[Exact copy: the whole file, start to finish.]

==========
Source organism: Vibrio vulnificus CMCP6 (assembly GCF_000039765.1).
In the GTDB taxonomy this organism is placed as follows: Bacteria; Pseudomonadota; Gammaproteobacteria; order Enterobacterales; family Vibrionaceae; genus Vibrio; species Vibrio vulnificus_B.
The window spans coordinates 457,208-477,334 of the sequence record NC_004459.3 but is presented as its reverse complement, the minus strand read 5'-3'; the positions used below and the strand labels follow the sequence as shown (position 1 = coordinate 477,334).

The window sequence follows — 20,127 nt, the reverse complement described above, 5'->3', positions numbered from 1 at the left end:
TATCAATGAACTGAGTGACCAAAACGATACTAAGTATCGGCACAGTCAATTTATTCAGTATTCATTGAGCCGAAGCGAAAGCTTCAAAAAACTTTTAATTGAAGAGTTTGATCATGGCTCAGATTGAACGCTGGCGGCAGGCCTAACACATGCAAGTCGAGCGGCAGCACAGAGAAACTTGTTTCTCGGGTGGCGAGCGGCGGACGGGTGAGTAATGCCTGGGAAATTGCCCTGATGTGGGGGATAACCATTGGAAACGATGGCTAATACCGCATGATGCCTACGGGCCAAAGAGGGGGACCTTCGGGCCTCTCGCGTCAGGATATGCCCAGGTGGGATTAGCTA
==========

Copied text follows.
Source organism: Vibrio vulnificus CMCP6 (assembly GCF_000039765.1).
In the GTDB taxonomy this organism is placed as follows: Bacteria; Pseudomonadota; Gammaproteobacteria; order Enterobacterales; family Vibrionaceae; genus Vibrio; species Vibrio vulnificus_B.
The window spans coordinates 457,208-477,334 of the sequence record NC_004459.3 but is presented as its reverse complement, the minus strand read 5'-3'; the positions used below and the strand labels follow the sequence as shown (position 1 = coordinate 477,334).

The window sequence follows — 20,127 nt, the reverse complement described above, 5'->3', positions numbered from 1 at the left end:
TATCAATGAACTGAGTGACCAAAACGATACTAAGTATCGGCACAGTCAATTTATTCAGTATTCATTGAGCCGAAGCGAAAGCTTCAAAAAACTTTTAATTGAAGAGTTTGATCATGGCTCAGATTGAACGCTGGCGGCAGGCCTAACACATGCAAGTCGAGCGGCAGCACAGAGAAACTTGTTTCTCGGGTGGCGAGCGGCGGACGGGTGAGTAATGCCTGGGAAATTGCCCTGATGTGGGGGATAACCATTGGAAACGATGGCTAATACCGCATGATGCCTACGGGCCAAAGAGGGGGACCTTCGGGCCTCTCGCGTCAGGATATGCCCAGGTGGGATTAGCTA